SHERIDAN — The birds do it. The bees do it. And few in local schools want to talk about it. Yet, according to a 2013 Youth Risk Behavior Survey, 47 percent of high school students in Wyoming reported ever having sex.
A dreaded topic for teenagers and school officials alike, sex education standards remain ambiguous nationwide.
Curriculum changes from district to district. Sheridan County is no different.
What works, what counts as working and what the school’s place is in the education process has been grounds for controversy throughout the country.
While the Wyoming Department of Education provides guidelines for health and sex education, the decision on how and if it is taught is ultimately up to the individual districts.
Currently 19 states require that sex education — if taught — must be medically accurate, according to a report on State Policies on Sex Education in Schools by the National Conference of State Legislatures.
Wyoming is not one of these states. It also doesn’t mandate that sexual education be taught at all.
The WDE has created standards on which Wyoming schools can base their health courses. The Wyoming Health Education Content and Performance Standards were reevaluated in 2011 and have been used since.
According to the document, standards are “designed to allow school districts flexibility in determining which health risk categories and traditional content areas are most relevant and meaningful to their students and that should be addressed in their local curriculum.”
The document provides guidelines and four standards to be reached: critical thinker, effective communicator, self-directed learner and responsible, productive citizen.
Content standards outline benchmarks, but their interpretation is left up to the districts.
It comes down to “knowing your community” when teaching, said Helen Grutkowski, the physical education and health teacher at Sheridan High School.
She and Jessica Pickett — another Sheridan County District 2 educator — teach the sex ed course at Sheridan High School. The curriculum, which is a part of the health class, is “abstinence based” they both said.
SHS and Sheridan Junior High School focus on sexually transmitted infections and how to prevent them. Other than short discussions on condoms at SHS, contraception isn’t a focus. Instead the classes focus on decision making, consent and local resources for help and/or information.
During the unit, the class is visited by Sheridan organizations like the Advocacy and Resource Center and Sheridan County Public Health.
Pickett said the involvement of the community has strengthened SHS’s program.
There are still areas that could be improved, however community response creates hesitancy, the teachers said. While lesbian, gay, bisexual and transgender people and couples are mentioned if necessary, Pickett and Grutkowski do not go into depth on those topics.
“I’m not sure we’re ready for that in our community,” Grutkowski said.
However they both know LGBT students are in their classes. In some cases, LGBT students may not feel safe bringing up questions around other students, they said. While disease prevention can be informative across the board, Grutkowski and Pickett let their students know — regardless of gender or orientation — that they are welcome to speak privately with either one of them. Parents are welcomed too.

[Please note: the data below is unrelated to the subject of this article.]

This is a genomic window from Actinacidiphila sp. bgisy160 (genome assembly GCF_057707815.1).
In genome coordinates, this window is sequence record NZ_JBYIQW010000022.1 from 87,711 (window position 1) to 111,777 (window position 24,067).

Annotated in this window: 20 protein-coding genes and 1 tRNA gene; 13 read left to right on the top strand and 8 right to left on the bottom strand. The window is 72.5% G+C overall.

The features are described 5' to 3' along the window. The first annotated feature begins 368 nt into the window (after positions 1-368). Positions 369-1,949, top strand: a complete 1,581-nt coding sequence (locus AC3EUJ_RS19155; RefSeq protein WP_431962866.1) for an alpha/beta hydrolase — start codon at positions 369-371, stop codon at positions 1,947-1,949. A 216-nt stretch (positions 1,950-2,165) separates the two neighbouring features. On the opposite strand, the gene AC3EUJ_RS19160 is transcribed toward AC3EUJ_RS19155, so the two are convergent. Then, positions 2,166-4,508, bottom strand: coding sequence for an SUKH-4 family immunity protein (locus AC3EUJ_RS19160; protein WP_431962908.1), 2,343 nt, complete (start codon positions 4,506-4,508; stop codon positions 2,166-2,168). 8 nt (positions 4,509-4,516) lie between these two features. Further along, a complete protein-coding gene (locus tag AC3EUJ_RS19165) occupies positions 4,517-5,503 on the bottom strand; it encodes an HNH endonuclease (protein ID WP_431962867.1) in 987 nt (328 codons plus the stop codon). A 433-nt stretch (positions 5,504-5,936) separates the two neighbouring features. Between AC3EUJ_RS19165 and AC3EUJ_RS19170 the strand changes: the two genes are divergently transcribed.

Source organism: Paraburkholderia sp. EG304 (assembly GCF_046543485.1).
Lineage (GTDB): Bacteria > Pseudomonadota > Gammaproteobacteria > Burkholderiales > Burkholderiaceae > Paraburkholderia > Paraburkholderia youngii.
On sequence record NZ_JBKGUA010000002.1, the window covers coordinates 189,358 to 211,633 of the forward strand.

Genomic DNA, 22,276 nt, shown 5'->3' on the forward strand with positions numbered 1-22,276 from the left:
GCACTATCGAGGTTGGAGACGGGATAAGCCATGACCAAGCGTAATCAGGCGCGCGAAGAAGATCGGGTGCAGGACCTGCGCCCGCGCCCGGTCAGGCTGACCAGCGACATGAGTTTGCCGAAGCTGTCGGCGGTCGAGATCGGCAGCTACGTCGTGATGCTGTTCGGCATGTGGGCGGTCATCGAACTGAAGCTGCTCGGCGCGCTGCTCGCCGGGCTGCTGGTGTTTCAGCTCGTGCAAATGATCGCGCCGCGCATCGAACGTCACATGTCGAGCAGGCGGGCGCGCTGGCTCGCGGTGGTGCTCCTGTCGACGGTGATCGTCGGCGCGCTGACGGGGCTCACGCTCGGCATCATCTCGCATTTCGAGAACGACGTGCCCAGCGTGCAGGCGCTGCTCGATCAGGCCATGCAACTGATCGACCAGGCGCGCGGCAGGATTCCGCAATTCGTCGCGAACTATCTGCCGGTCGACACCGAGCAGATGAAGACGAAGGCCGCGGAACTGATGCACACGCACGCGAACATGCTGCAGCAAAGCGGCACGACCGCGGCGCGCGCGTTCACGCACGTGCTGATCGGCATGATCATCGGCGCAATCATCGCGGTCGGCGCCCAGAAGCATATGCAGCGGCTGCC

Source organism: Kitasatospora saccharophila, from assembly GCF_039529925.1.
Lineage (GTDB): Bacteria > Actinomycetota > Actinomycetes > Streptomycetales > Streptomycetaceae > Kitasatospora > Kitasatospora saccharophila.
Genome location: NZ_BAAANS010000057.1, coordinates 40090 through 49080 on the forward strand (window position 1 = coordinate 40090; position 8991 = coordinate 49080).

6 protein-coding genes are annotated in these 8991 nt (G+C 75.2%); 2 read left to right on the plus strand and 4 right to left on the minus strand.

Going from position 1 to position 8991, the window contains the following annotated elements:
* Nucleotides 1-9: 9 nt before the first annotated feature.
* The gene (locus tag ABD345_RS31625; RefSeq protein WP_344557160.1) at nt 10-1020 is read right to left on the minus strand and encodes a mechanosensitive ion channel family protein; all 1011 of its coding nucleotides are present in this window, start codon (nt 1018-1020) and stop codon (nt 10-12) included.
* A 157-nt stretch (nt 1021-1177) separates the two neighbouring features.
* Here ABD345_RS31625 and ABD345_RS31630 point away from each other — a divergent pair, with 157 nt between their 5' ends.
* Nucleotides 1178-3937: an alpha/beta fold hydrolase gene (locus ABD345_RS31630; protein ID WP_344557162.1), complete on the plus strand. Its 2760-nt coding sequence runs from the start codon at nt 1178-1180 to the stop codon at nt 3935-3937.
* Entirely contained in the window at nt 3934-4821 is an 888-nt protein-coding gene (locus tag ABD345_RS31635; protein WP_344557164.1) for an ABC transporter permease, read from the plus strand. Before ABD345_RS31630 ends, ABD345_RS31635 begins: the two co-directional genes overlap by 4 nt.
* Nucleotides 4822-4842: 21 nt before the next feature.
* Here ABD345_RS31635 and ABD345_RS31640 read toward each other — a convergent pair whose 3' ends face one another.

In Sheridan County District 3 the topic of sex ed is more cut and dry. The curriculum is fully abstinence based. While high schoolers are talked to briefly about condoms, birth control is not covered, said Jannan Clabaugh, a teacher at SCSD3.
Students are taught about saying “no” to sex and watch videos on how babies develop.
At Sheridan County School District 1, the standards are closer to SCSD2, however curriculum is currently being drafted.
Similar to SHS, education about related topics like puberty starts at lower grade levels and the main focus for high school students in SCSD1 is disease prevention and abstinence.
If the draft curriculum moves forward, through seventh and eighth grade, SCSD1 students will have a topic on differentiating sexual harassment from joking and flirting. Additionally, the district would cover appropriate ways to show affection while dating.
By high school, students under the proposed curriculum would cover the reproductive systems, present facts on teen pregnancy and prevention and learn about the causes and prevention of sexually transmitted infections.
Key focuses for grades nine through 12 in SCSD1 would be: health info, products and resources, problem solving and decision making, effective communication and personal and social responsibly. These standards apply to all topics covered in the wellness program and not just sex ed.
While curriculum is under review, John Scott at Tongue River High School said previous wellness education was abstinence based.
As of 2015, 20 states require sex education. The NCLS says sexual education is taught in schools because, “Though the teen birth rate has declined to its lowest levels since data collection began, the United States still has the highest teen birth rate in the industrialized world.” This is a concern, the report said, because teen mothers and their children face higher health and economic risks.